Indeed, Koppel ends his piece by making an argument — one that conservatives make a lot and that liberals dismiss. He writes:
But when our accountants, bankers and lawyers, our doctors and our politicians tell us only what we want to hear, despite hard evidence to the contrary, we are headed for disaster. We need only look at our housing industry, our credit card debt, the cost of two wars subsidized by borrowed money, and the rising deficit to understand the dangers of entitlement run rampant.
Where have I heard this kind of argument before? Oh yes — I believe it was by someone talking on Fox News! Perhaps Mr. Koppel should consider applying to them for a new job. A lot of people would like to see him on a major network again.
Yes, he is correct that one problem is that the news division is now seen in the same way as the entertainment division, and like them, they have to show a profit or make budget cuts or face cancellation. Originally, they were supposed to be supported by the entertainment division, and were exempt from the same rules.
But we live in a new age, and the news executives have no choice but to take reality into account. No one hardly watches the big three (CBS, ABC and NBC) 7 pm news shows anymore, and in fact, with the internet and cable, there is no need to. And by the way, were Koppel or the other anchors willing to save their bureaus and correspondents by taking cuts in their average $8 million a year salaries — an act that alone might have prevented the loss he so bemoans of the overseas bureaus?
As for his claim that the old broadcasts “offered relatively unbiased accounts of information,” it is simply not true. Nor is Koppel’s claim that the reporters were only “motivated to gather facts about important issues.”
And so we learn that Mr. Koppel is now an analyst for BBC America. Isn’t the BBC that wonderful outfit that is so biased and one-sided — especially in its treatment of Israel — that most critical listeners and viewers know immediately to take anything it says with a grain of salt? Perhaps Ted Koppel is not aware of this and, recalling the reputation of old that the BBC once had, thinks of it the same way he thinks of the networks in our country in the ’40s , ’50s, and ’60s.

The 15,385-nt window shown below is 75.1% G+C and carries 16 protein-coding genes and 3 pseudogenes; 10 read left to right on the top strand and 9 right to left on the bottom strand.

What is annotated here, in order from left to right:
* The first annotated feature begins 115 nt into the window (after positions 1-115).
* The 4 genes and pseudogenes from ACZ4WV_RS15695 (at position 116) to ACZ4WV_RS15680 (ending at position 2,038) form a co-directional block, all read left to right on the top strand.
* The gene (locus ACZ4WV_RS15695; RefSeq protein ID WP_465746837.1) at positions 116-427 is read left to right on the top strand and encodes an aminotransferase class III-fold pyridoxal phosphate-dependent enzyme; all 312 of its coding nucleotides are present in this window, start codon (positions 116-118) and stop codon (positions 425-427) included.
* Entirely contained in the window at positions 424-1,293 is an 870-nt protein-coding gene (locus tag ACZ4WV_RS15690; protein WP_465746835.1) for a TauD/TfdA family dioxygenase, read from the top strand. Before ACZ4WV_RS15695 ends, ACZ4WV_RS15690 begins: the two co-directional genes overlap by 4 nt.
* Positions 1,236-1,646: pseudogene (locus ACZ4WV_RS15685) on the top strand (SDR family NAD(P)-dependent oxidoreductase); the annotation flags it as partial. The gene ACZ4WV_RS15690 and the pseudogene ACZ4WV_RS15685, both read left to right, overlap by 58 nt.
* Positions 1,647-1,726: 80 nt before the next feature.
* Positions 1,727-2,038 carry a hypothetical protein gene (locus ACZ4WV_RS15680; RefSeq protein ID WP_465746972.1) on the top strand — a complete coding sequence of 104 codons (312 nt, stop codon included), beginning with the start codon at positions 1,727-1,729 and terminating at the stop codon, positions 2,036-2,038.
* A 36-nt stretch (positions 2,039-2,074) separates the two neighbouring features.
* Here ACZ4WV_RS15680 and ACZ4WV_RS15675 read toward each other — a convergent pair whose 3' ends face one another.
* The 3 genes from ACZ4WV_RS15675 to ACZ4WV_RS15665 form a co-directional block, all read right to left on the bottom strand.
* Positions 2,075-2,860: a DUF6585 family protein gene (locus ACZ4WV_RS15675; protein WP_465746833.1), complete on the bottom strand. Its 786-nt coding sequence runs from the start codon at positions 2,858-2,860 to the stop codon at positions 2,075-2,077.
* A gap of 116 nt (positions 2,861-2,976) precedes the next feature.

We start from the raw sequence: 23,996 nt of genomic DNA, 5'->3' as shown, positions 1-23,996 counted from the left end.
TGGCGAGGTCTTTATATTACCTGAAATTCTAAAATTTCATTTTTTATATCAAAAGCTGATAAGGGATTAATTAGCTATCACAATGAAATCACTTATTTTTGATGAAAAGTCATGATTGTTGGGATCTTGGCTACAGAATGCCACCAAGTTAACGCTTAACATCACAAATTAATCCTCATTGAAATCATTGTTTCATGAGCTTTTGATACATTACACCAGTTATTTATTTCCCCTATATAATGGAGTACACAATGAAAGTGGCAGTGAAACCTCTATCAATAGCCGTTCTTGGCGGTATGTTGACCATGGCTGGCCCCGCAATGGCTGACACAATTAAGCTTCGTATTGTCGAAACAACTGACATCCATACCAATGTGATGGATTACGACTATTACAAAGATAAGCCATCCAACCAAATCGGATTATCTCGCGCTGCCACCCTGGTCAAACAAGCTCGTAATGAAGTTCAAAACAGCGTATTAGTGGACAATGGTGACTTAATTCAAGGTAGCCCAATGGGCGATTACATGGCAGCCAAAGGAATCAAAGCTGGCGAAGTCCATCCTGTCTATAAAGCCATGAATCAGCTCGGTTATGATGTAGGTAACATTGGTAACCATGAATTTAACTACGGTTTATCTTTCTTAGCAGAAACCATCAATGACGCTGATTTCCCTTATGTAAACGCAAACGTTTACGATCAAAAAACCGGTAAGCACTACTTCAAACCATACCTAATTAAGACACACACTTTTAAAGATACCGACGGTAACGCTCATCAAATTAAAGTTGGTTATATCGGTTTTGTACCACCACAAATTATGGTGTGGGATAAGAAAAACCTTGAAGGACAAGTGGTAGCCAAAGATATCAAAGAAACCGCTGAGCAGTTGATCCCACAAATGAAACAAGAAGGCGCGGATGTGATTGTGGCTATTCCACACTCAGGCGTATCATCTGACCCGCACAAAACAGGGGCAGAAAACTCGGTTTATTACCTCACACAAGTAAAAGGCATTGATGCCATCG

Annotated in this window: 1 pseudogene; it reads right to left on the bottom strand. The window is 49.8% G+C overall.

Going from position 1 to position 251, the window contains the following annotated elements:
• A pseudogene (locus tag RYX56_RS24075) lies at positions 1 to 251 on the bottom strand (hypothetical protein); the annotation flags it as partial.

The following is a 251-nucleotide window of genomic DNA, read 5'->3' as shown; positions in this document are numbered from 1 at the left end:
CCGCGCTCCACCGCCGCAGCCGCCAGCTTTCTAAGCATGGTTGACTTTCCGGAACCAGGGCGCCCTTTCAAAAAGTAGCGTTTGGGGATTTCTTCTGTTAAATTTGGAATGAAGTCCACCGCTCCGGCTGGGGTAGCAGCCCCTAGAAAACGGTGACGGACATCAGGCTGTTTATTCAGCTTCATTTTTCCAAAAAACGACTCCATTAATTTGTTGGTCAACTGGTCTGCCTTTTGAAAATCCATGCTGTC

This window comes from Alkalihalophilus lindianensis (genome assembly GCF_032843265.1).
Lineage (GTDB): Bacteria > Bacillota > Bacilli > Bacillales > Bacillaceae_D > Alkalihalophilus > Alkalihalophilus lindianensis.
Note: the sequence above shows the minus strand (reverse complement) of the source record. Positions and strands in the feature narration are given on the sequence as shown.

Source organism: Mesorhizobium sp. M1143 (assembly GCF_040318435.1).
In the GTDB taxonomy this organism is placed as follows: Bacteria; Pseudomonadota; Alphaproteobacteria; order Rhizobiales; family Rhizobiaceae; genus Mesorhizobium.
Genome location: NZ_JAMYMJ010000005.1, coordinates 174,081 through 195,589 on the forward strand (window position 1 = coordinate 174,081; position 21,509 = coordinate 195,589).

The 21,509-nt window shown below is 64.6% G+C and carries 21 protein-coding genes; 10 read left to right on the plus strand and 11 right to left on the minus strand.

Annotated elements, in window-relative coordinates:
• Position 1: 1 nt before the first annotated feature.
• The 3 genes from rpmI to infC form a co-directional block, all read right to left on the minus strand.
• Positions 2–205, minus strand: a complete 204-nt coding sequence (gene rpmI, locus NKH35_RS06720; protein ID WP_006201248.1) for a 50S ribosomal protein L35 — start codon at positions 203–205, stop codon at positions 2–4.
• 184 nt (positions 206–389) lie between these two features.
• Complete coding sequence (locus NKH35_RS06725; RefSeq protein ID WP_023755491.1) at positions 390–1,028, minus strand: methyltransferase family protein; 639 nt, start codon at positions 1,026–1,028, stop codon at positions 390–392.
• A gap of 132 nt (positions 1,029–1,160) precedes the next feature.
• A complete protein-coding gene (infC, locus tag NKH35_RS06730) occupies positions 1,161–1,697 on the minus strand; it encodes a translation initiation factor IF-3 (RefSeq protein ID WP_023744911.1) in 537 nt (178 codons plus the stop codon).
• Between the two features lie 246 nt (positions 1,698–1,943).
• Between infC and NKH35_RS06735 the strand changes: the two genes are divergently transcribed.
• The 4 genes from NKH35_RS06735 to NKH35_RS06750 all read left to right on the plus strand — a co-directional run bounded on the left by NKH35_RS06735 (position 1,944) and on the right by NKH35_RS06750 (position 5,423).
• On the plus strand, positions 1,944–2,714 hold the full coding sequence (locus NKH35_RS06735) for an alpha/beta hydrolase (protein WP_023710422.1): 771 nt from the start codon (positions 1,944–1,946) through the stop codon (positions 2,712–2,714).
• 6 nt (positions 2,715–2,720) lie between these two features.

Maybe we should all wait for Al Jazeera America to finally get on the cable channels. Then we can all find a true objective source we know we can trust.
It has been pointed out to me by the indomitable Jack Shafer of Slate.com, who wrote about Koppel here, as well as in an e-mail from retired top editor Ed Kosner, that the truth is that LBJ never made the statement that has been so widely quoted- including by me above-that “if we lost Cronkite, we’ve lost the country,” or whatever version of that quote has made the rounds. The real story has been discussed by press critic W. Joseph Campbell at his “Media Myth Alert” blog. As Campbell writes, “the frequency with which the quote attributed to Johnson is invoked certainly has made it among the most famous, if most dubious, turns of phrase in American journalism.” A lesson learned. We all have to check and re-check our sources before citing a quote, no matter how many others have made the same mistake.
Ronald Radosh is an adjunct fellow at the Hudson Institute; Prof. Emeritus of History at the City University of New York, and the author of many books, including "The Rosenberg File;" "Divided They Fell: The Demise of the Democratic Party, 1964-1996," and most recently, "Commies: A Journey Through the Old Left, the New Left and the Leftover Left."